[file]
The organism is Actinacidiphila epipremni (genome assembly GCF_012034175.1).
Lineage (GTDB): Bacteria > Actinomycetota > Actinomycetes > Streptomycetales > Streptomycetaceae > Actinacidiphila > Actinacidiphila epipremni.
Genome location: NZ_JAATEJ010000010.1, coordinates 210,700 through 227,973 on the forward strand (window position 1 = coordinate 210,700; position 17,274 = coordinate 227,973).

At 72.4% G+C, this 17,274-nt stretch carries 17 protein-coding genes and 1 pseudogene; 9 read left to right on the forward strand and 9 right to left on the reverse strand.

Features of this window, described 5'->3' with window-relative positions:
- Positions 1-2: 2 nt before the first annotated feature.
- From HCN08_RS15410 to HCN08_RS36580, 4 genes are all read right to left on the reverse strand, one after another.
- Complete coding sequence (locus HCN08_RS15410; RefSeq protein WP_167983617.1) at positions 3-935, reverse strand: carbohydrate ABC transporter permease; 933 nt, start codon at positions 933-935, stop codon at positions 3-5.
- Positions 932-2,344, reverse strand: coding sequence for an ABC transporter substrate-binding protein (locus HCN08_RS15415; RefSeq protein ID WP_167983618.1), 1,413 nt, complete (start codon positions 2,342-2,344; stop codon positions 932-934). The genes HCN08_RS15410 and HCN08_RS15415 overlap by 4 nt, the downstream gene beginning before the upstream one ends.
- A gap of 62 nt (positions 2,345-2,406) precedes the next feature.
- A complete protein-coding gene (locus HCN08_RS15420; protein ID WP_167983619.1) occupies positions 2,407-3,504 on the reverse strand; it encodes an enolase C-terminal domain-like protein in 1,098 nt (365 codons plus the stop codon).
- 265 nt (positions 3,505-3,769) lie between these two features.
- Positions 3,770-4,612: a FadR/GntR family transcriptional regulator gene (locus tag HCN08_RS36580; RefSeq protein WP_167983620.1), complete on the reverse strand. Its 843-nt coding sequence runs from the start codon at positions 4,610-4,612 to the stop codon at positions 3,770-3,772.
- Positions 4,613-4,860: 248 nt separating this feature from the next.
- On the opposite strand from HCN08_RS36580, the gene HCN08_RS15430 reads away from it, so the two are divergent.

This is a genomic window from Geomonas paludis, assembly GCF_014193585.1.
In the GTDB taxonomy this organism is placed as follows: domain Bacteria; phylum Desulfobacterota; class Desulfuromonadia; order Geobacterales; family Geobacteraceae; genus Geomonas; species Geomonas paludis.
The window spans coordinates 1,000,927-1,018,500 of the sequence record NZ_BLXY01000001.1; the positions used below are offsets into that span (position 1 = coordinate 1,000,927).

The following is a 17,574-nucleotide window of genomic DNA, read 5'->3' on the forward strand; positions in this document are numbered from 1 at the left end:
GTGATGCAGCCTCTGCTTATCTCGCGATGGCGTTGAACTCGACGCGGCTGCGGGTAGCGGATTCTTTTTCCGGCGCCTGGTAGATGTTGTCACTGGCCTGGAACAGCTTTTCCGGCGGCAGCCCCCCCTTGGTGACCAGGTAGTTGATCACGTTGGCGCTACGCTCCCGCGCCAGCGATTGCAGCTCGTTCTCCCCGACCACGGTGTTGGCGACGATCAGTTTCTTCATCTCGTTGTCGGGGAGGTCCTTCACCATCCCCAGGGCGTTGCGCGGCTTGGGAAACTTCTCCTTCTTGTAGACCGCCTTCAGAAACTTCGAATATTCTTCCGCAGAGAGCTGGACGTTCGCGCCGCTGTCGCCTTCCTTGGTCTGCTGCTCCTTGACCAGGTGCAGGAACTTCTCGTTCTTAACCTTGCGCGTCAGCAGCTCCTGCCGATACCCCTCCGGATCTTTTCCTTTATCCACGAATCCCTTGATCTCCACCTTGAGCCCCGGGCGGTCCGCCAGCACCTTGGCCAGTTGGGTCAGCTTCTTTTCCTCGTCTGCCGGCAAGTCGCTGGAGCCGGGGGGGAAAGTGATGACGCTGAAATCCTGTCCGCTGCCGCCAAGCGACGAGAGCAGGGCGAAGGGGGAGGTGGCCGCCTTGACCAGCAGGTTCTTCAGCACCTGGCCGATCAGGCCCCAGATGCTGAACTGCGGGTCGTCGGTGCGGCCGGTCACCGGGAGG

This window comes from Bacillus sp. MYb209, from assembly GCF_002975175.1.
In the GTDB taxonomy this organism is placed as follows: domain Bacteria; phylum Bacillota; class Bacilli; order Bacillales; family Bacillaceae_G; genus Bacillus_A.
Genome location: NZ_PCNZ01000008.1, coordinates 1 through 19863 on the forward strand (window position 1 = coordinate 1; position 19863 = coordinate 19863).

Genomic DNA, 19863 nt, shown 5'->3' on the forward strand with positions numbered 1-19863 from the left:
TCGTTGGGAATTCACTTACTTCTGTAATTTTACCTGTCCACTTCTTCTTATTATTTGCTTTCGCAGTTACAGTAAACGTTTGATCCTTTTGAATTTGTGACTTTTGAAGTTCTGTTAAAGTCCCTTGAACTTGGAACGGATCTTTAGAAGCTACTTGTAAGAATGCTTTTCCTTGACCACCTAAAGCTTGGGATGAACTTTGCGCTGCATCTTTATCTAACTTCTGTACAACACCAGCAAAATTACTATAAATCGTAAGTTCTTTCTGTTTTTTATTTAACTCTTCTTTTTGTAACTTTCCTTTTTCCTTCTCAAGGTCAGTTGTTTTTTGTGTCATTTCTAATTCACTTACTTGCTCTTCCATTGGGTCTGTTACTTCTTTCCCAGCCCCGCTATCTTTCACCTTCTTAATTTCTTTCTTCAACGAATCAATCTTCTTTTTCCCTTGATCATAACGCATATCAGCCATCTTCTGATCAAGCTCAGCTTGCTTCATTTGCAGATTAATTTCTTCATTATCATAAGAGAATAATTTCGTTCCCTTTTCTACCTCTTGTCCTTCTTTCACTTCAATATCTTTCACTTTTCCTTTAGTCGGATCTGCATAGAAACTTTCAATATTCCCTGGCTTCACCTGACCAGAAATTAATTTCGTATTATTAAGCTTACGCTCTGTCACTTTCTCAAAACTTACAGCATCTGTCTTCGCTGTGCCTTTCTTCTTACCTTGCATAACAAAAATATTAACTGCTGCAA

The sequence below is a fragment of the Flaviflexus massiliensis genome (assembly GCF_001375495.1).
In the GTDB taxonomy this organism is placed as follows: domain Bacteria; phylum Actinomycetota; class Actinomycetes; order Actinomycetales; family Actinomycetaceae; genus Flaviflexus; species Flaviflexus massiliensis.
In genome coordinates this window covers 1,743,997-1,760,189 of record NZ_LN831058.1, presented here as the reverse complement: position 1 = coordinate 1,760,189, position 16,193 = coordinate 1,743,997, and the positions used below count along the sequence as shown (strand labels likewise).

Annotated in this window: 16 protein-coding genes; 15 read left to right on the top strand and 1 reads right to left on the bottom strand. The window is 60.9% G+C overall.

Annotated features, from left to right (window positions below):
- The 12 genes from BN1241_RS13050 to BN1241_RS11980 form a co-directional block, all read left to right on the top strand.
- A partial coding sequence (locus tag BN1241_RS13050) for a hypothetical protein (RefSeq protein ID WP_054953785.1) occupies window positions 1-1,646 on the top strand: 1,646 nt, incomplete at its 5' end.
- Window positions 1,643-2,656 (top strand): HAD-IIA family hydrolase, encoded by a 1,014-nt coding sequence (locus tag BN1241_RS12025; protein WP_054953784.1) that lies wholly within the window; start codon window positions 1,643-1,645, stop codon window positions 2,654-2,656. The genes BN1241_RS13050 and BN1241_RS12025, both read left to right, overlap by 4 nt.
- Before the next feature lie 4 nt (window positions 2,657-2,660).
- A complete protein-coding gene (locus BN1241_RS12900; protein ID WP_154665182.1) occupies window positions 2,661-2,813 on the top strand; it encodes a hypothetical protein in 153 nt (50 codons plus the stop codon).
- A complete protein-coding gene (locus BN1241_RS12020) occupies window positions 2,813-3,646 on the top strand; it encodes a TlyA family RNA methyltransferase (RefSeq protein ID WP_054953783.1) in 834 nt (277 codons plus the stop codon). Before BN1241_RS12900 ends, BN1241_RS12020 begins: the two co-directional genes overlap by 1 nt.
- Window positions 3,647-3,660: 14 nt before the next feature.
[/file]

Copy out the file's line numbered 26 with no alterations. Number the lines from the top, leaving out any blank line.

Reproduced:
The sequence below is a fragment of the Flaviflexus massiliensis genome (assembly GCF_001375495.1).